World Bread Day premiered in 2006 with a bang and 113 delicious entries. The event was such a success that this year the illustrious host Zorra offered bloggers another opportunity to celebrate beautiful breads and share them with everyone. I missed my chance last year as I was in the post-partum recovery and no sleep period, thus baking bread was the furthest thing from my mind, but I promised myself I would not miss it this year. But guess what? I nearly missed it! I just baked my bread this morning! In the midst of a clogged head fog and Michael being gone, I had completely forgotten until last night around 10pm. Experience has shown that I should not attempt baking projects late at night, so I waited until this morning to tackle the bread.
I’ve had Bernard Clayton’s New Complete Book of Breads (1995 edition) on my shelf for about eight years now, and I’ve lost track of how many different breads we’ve tried and enjoyed from his book, but in honor of World Bread Day 2007 I felt I should choose something that I have not tried before. Truthfully I can’t believe that I’ve not made this particular bread before, especially since it has one of my little Post-It flags and it has cinnamon in it. So today I have rectified this situation by making Cinnamon Oatmeal Bread, which is actually a contribution from one of Clayton’s first readers in Austin, Texas.
The story goes that Clayton sent a loaf of his California sourdough to an editor at Simon & Schuster along with an introductory letter. The loaf sealed the deal and he got his first book. The first edition of The Complete Book of Breads was published in 1973, and it has since gone through multiple revisions and updates, most recently in 2006.
Clayton’s recipes are characterized by a strong attention to detail, including separate directions for different mixing and kneading methods (hand, mixer, or food processor). I don’t use a food processor for yeast doughs, but I waffle back and forth on mixing and kneading with a stand mixer or by hand, and quite honestly available time determines my choice on most days. If I’m in a hurry, I let the mixer do the work, but if I have a little extra time or just want a little kneading therapy, I work the dough by hand. My adaptation of the recipe just is written for the mixer method, but you can easily modify it for hand mixing by using a wooden spoon.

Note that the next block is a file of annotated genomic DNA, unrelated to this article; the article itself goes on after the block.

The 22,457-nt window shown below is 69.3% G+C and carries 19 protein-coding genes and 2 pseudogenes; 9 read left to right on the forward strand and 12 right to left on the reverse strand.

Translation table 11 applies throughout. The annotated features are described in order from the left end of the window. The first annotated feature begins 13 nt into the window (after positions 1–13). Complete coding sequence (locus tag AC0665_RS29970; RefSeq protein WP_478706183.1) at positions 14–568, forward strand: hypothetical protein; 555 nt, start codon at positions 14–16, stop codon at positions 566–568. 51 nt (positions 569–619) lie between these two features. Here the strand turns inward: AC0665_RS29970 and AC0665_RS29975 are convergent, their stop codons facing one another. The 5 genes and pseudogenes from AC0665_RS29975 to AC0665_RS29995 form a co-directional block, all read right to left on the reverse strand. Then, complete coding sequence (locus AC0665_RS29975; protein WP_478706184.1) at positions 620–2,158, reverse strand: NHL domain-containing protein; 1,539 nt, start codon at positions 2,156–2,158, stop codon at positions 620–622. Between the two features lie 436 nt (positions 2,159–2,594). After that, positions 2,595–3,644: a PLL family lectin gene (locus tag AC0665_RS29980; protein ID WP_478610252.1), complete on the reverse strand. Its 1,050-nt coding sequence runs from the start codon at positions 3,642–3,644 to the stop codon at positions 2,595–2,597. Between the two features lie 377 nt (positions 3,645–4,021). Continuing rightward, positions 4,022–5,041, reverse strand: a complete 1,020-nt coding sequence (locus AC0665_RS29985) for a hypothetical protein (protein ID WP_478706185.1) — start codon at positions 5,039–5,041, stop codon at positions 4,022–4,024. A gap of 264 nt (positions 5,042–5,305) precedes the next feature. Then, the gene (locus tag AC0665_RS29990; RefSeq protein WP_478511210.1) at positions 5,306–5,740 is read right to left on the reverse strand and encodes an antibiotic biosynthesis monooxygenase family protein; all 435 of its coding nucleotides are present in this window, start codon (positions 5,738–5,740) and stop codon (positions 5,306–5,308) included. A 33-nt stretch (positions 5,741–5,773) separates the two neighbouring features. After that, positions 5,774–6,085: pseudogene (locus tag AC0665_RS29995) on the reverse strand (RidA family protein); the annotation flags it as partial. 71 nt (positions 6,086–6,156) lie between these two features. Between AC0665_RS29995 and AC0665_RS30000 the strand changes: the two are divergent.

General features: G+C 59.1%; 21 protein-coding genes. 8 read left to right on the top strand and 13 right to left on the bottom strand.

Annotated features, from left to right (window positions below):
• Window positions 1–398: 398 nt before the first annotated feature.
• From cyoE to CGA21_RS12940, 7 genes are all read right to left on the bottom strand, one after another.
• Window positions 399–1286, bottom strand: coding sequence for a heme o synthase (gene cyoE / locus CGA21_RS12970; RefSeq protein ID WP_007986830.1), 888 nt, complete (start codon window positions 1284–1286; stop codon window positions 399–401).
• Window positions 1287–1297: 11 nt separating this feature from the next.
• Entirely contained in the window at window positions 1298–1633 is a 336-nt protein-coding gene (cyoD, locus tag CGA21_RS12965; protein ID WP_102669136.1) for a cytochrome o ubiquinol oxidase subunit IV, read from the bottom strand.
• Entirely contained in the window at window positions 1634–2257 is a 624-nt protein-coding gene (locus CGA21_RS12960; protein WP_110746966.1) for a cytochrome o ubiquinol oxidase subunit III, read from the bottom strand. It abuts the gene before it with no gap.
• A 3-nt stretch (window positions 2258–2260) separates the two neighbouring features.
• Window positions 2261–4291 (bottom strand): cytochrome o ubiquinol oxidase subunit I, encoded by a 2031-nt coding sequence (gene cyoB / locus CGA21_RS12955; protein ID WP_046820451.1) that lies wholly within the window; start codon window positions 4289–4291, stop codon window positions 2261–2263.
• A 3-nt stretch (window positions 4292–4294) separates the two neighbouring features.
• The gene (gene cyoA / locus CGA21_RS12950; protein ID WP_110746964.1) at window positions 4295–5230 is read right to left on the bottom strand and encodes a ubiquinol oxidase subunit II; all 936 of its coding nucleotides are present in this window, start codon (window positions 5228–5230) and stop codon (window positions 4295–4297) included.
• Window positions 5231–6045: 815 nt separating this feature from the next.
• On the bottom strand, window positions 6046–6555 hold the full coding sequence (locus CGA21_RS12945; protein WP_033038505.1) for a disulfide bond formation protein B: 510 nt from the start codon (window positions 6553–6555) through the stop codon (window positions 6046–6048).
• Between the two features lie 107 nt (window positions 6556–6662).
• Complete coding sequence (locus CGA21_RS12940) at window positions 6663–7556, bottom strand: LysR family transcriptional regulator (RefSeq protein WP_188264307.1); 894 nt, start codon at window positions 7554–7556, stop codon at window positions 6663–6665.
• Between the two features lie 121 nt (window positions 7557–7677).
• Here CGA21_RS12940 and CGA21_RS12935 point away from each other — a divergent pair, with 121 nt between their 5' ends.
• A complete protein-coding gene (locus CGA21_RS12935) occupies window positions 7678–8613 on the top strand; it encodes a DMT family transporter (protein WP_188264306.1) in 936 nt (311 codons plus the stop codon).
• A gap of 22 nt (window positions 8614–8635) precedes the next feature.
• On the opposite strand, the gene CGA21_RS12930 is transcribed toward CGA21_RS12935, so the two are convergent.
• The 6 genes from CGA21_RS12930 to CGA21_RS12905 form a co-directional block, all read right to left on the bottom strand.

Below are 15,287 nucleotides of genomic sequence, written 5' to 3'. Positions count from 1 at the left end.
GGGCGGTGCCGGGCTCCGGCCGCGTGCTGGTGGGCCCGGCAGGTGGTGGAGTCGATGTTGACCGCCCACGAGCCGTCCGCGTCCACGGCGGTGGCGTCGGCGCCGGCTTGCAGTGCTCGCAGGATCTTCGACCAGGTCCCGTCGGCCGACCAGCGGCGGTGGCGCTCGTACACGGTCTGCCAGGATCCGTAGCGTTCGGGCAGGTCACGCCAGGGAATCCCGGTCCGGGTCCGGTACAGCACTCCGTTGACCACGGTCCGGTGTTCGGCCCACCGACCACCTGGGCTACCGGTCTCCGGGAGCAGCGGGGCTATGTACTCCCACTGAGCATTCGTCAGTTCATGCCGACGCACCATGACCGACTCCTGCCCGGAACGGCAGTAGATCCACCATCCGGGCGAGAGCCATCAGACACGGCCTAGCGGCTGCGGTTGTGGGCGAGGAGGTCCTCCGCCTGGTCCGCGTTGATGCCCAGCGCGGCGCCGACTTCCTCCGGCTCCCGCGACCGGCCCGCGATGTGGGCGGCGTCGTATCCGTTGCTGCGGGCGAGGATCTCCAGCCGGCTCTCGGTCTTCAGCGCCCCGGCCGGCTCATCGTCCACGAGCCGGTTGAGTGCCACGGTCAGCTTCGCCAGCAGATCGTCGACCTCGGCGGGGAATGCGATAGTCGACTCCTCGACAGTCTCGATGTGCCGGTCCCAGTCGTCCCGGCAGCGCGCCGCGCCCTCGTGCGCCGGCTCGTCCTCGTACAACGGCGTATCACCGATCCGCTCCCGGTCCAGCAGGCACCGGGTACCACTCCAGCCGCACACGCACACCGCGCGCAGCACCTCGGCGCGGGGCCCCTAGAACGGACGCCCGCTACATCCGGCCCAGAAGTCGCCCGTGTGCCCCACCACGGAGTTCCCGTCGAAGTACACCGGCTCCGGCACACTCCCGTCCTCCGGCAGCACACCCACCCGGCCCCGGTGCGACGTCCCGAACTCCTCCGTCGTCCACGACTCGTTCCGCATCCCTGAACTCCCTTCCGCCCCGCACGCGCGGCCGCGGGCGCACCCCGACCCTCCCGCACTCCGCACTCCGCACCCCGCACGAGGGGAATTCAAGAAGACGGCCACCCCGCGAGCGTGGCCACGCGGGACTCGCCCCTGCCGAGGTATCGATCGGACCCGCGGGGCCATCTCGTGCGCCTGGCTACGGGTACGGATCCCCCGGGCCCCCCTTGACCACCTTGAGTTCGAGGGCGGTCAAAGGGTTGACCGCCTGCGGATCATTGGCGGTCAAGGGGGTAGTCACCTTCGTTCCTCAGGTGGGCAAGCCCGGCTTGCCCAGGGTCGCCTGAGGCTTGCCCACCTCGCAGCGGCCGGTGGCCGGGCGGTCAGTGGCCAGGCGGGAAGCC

The recipe starts off in an interesting way, by making a bowl of oatmeal using the first seven ingredients. You could add just a little more water and have a nice breakfast, but then you would miss out on this delicious bread, so go ahead and add the yeast, eggs, and flour. The dough is soft and elastic and requires about one hour to rise. Our house was pretty cool this morning, so I had to use the oven as a proofing box, and it still took 90+ minutes to double the dough. Also, the temperature of the ingredients was probably a factor in my rising issues today because 1) I forgot to set out the yeast and eggs first thing so that they would come to room temperature, and 2) I was distracted with the kids while preparing the oatmeal mixture and it cooled to about 100° F before I had a chance to do anything with it. So today I relearned the lesson that temperature is everything in baking! Hopefully someday I will no longer have to relearn that lesson.
Once the dough rose, it looked very pretty with the raisins and felt very soft as I shaped it into a rectangle. The butter, sugar, and cinnamon went into the middle, then I rolled it up jellyroll style and put it into the pans for another rise. I have to confess that I fudged on the butter, sugar, and cinnamon measurements because I had multiple child distractions during that time, and I found myself sprinkling handfuls of sugar around and shaking cinnamon right out of the jar. I realized just how distracted I was when I rolled up the first loaf from the long side instead of the short side. I had to undo it and reroll, leaving butter, sugar, and cinnamon exposed on one end. It looked odd and I hoped the exposed sugar would not burn when baking.